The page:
Hicks - Peace        The wolf lives with the lamb, and the leopard lies down alongside the baby goat, and the calf and the lion and the plump little steer ready to be steaks and lion meat all get along, while a toddler puts a leash on any of them and plays with them as safely as if they are her favorite stuffed animals.  So Edward Hicks’ painting of that scene from Isaiah, “The Peaceable Kingdom,” is a better image of our Christian hope than Watts’ lonely woman. In the background you see Christian Quaker William Penn making peace with Native Americans. Hope comes when we come together in the peace of Christ.

         We have it here in this church. Liberals and conservatives sit together, joke together, serve God together. National enemies like Korean and Japanese people meet together, even marry each other, in common faith in Jesus Christ. Duck fans and Beaver fans are one in Jesus. Seriously, wealthy and poor, college grads and high school dropouts, professionals and jobless folks, we’re all here, because together we have hope in Christ.

         Let me be clear. Paul is not just saying that we hope for peace in the future, hoping for a day when God’s great program of bringing everyone together in Christ happens. He is saying what we hope for is present now. It’s here whenever and wherever we see people serving others and praising God in Christ.

         Like I’ve said, you can see hope when you look at all the different people serving alongside each other at the Warming Center. You can see hope on some Sundays by peeking inside one of our classrooms and seeing children of two or three different nationalities and languages learning about Jesus together. You can hear hope when you listen to Debbie’s stories of riding a bus beside Christians of other races and learning about their struggles, or when you hear Kay and Dan tell us about our connection with Christians in India who are praying for us as we pray for them.

         Watts had this much right in his painting. Sometimes we may feel as though we are hoping alone. Even Jesus felt alone, dying there on the Cross. But that’s not how hope is meant to be, not where it ends up. It ends in unity and the “Peaceable Kingdom.”

         Thirty-five years ago I was in South Bend, Indiana and we got buried by a blizzard which makes Friday’s snow look like nothing. We got a couple feet everywhere and drifts ten feet high. Even in a place where they are prepared for snow, the road crews couldn’t handle it. It took days to even clear all the major streets.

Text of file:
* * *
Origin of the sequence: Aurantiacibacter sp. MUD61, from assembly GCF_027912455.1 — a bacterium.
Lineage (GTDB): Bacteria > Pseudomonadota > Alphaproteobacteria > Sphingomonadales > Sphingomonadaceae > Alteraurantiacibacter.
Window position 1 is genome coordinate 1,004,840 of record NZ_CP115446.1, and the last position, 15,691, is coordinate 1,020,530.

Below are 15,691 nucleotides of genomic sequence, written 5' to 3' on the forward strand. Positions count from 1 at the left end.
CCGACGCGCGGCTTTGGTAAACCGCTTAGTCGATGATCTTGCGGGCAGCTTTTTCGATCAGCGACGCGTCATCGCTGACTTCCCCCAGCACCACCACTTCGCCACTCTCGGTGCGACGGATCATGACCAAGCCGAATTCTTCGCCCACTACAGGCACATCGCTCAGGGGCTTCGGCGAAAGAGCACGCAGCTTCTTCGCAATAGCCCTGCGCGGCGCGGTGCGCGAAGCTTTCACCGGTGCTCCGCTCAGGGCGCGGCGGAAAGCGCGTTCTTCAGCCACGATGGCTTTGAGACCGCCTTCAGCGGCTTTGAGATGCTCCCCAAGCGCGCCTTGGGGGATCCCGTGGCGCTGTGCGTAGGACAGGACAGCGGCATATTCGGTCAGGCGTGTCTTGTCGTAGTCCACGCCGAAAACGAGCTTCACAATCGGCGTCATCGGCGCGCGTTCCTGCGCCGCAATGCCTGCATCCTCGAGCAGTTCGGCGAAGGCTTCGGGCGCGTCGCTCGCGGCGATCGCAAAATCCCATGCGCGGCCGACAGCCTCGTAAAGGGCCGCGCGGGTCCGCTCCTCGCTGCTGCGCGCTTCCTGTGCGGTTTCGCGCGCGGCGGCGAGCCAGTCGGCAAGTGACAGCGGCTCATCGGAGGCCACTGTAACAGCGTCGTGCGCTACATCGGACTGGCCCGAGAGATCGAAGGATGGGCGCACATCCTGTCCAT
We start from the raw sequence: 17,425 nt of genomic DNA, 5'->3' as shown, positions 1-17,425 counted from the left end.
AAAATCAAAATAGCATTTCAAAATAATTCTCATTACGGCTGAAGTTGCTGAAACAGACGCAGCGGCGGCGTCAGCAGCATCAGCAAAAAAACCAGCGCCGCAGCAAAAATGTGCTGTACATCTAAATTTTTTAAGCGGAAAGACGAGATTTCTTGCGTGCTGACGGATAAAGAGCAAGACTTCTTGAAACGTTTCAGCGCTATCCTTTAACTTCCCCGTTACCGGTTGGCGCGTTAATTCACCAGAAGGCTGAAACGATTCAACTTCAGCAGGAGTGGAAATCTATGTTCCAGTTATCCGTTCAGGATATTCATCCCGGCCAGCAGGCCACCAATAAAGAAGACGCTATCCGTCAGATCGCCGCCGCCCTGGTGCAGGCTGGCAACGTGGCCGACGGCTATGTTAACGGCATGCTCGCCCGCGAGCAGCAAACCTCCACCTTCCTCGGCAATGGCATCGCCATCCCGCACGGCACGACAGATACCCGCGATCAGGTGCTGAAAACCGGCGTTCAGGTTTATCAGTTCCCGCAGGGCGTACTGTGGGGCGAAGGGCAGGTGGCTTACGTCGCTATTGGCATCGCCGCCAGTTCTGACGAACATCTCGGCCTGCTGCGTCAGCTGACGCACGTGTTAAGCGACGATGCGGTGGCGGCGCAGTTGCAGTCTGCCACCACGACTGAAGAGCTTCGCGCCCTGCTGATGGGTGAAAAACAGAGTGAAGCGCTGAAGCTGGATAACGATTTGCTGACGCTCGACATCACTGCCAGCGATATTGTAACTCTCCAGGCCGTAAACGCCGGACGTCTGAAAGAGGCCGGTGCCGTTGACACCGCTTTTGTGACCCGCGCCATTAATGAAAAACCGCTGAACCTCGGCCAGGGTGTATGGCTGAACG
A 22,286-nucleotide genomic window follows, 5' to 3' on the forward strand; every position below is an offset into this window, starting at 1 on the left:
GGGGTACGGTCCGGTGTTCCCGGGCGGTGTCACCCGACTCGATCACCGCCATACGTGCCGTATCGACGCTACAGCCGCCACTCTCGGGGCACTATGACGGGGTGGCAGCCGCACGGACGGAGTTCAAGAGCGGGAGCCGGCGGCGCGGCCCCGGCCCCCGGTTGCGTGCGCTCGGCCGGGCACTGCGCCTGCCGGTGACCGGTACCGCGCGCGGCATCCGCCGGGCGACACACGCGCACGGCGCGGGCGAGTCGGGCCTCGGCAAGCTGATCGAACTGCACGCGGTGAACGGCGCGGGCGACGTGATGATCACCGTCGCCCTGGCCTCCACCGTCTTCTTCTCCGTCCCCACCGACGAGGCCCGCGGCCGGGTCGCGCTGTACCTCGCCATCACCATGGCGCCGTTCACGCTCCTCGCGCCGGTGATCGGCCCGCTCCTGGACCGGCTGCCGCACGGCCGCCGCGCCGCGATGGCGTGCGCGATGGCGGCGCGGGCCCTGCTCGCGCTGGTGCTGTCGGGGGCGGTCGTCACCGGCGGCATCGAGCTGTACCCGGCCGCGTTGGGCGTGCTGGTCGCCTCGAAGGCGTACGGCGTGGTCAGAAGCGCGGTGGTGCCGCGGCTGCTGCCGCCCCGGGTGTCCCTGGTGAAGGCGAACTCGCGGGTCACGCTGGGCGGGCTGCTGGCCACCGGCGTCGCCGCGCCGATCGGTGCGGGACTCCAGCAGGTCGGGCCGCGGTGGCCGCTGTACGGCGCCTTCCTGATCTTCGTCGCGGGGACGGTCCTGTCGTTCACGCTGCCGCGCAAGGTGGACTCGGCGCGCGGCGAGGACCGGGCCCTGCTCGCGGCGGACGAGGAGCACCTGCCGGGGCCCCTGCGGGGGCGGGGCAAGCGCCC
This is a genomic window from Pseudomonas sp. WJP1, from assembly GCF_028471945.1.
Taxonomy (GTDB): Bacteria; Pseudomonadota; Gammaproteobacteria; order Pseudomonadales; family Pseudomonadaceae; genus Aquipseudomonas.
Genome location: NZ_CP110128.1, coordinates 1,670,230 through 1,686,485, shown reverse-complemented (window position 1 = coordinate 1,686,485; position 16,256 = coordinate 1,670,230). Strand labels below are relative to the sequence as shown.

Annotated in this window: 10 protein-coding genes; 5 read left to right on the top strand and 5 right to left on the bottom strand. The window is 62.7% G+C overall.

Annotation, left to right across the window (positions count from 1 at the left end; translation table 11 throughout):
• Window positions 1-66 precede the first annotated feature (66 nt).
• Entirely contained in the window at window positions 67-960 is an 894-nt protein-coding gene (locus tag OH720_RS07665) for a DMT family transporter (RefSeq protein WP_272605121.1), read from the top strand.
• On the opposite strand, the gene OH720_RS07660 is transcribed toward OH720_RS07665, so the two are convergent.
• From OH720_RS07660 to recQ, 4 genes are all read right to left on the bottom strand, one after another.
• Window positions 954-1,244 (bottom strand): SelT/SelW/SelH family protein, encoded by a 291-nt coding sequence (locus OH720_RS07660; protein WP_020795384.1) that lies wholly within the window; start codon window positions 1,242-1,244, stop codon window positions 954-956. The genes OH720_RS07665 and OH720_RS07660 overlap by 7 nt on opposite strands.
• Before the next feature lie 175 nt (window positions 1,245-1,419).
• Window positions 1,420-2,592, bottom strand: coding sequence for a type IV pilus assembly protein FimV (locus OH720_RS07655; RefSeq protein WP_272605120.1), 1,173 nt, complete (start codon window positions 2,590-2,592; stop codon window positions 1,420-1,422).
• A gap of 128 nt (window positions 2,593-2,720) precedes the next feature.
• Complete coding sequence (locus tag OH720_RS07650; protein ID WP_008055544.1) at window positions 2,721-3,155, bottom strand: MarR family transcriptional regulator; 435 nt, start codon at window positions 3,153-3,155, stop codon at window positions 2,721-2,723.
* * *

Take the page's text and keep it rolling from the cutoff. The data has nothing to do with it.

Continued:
After about a week, when we finally got back to school, everyone had stories to tell. One of my professors talked about his neighborhood, his block. They lived near a major road, which got plowed pretty early on. But that didn’t help him or his neighbors two blocks away. They couldn’t get their cars that through all the drifts on their street. It was hopeless.

         But one man in the neighborhood shoveled his driveway and then just kept on, starting to clear a little of the street. Another neighbor saw him and came out and they started to work together. Then someone else came out with a snowblower and others with more shovels. An older woman who couldn’t shovel brought them warm drinks. Pretty soon most of the neighborhood was out there working together at a hopeless task that now looked very hopeful. By the end of the day they got their route to the main road cleared, a couple weeks before the city plows could get to small side streets like that one.

         Christian hope is like that. It happens, it’s here when we come together in the name of Jesus and accomplish things that look hopeless if we go at them alone.

         Don’t get me wrong. I’m not talking just about hope in the human spirit, in the goodness of human hearts. It takes a disaster, like a blizzard, to bring out that kind of hope. I’m talking about hope which is constant, steady because people are together by a power which goes beyond our own goodness, our own ability to cooperate and love each other. We have Christian hope together because God came to us in Jesus and gave us His Holy Spirit.

         That’s why verse 13 is Paul’s prayer that “the God of hope fill you with joy and peace as you trust in him, so that you may overflow with hope by the power of the Holy Spirit.” Paul reminds us again that this gift of hope is no solitary blessing. It’s a corporate blessing. Hope comes from God who is a unity of three Persons, Father, Son and Holy Spirit. By that unity, by the love of the Father and by the grace of the Son Jesus Christ and by, as Paul tells us here, the power of the Holy Spirit, we receive hope.

         The power of the Holy Spirit Paul is just this, to bring people together. God the Father and God the Son are united by the Holy Spirit. The Christian Church is united by the Holy Spirit. That’s what the Holy Spirit does. Coming from the Father through Jesus Christ, the Spirit bring us together. And that fills us with hope. Our hope in Christ is a corporate gift, given by a corporate God, looking toward a corporate joy and peace. It’s given by the persons of God together and received by us together. May we receive and live together in that hope this morning and forever in our Lord’s peaceable kingdom.


         Valley Covenant Church
         Eugene/Springfield, Oregon
         Copyright © 2013 by Stephen S. Bilynskyj

Last updated December 8, 2013